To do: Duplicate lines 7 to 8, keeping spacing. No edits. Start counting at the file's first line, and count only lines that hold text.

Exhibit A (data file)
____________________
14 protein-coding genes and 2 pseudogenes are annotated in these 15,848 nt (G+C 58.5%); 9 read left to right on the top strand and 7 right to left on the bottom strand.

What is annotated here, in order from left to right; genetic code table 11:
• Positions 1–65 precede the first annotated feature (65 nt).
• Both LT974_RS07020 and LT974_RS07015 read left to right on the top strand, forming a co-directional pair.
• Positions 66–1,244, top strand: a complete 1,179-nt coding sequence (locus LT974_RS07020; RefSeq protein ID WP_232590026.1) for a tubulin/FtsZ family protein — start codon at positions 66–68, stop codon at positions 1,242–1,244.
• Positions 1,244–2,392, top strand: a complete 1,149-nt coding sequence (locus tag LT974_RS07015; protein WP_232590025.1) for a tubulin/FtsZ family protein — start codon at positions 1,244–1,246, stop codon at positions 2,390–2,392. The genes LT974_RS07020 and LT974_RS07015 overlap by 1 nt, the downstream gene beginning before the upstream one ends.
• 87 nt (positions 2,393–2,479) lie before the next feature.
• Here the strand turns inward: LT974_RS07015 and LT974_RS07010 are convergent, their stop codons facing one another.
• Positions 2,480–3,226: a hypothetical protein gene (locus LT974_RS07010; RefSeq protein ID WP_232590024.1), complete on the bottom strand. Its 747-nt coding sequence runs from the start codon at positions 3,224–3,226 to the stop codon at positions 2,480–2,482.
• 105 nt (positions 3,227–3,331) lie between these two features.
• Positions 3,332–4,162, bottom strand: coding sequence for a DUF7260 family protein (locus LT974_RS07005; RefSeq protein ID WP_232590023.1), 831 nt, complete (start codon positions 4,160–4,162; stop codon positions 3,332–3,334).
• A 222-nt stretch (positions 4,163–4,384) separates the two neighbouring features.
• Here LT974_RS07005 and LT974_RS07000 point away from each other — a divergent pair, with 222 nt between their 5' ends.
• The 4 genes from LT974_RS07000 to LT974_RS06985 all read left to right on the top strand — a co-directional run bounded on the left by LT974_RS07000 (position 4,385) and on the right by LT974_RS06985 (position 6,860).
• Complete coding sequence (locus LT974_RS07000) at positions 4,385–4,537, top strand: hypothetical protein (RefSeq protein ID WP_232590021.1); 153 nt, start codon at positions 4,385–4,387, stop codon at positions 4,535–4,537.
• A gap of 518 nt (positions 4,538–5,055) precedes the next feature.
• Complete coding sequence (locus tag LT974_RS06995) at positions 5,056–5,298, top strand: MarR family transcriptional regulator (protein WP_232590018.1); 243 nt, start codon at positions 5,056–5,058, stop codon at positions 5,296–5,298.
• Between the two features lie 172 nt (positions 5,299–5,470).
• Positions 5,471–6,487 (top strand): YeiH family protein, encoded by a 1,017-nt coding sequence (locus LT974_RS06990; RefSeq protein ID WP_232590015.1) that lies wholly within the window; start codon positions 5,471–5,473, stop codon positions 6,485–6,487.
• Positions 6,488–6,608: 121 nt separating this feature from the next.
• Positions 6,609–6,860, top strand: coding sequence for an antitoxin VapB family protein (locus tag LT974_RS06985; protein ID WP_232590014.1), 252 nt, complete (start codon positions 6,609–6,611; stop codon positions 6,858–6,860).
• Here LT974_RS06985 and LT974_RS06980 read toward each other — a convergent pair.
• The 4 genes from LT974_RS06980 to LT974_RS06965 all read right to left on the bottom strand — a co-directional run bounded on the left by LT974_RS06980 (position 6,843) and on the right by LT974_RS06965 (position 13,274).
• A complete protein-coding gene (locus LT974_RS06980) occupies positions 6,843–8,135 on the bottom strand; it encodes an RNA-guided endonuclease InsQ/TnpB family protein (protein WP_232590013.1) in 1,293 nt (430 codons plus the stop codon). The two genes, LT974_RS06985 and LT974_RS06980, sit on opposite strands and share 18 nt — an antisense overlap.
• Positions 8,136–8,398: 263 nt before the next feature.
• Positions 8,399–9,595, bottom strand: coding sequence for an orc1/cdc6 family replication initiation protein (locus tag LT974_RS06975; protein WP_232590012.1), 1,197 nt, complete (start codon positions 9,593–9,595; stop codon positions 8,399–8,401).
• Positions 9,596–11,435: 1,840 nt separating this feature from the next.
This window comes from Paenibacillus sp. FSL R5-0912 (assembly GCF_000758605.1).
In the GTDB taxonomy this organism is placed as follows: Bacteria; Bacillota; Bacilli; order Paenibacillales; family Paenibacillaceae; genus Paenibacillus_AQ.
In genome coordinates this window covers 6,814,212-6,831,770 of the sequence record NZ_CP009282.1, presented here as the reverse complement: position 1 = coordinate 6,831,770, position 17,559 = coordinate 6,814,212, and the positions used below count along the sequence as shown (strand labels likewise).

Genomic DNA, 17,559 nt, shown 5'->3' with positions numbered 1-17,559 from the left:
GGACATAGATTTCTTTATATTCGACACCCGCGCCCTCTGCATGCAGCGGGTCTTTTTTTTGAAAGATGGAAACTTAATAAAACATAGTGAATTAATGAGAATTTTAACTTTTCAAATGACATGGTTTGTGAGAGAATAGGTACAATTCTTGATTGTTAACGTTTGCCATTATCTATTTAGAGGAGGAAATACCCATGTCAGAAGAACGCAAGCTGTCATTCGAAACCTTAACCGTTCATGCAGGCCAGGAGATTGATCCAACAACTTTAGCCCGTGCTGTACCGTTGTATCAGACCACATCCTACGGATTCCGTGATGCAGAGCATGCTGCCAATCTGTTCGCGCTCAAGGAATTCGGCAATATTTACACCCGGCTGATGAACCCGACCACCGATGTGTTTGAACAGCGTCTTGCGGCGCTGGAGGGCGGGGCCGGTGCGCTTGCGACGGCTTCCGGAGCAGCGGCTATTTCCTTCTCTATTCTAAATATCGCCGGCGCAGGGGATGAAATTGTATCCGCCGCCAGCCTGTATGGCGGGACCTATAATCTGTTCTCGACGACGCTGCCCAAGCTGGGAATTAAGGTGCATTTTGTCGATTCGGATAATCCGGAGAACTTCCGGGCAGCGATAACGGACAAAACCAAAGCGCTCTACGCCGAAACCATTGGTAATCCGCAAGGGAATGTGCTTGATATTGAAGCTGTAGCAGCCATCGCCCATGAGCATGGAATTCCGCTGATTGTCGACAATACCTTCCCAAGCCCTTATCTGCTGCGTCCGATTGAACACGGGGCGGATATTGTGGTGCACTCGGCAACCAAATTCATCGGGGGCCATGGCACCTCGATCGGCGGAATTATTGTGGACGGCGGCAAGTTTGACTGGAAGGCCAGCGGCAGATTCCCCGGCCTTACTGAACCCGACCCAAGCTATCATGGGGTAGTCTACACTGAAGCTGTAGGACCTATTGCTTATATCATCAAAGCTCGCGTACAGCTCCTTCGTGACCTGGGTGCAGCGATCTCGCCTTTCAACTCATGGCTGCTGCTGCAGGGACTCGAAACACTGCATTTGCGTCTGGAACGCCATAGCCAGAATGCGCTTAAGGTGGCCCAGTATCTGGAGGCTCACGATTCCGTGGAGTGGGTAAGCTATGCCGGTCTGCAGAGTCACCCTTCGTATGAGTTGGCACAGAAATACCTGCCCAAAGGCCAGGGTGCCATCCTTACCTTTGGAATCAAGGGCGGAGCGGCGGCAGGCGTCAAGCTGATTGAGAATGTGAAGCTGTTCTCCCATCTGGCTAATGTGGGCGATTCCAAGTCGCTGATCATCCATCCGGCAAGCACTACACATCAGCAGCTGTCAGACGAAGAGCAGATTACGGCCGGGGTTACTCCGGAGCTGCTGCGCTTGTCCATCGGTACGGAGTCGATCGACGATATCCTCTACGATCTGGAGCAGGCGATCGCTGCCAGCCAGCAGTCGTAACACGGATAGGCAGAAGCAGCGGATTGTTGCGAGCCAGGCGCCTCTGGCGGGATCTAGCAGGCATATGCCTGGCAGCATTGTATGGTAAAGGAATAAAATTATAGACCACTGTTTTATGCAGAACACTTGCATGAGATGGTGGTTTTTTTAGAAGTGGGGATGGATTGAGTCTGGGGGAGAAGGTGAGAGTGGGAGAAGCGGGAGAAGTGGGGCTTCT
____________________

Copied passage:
• 87 nt (positions 2,393–2,479) lie before the next feature.
• Here the strand turns inward: LT974_RS07015 and LT974_RS07010 are convergent, their stop codons facing one another.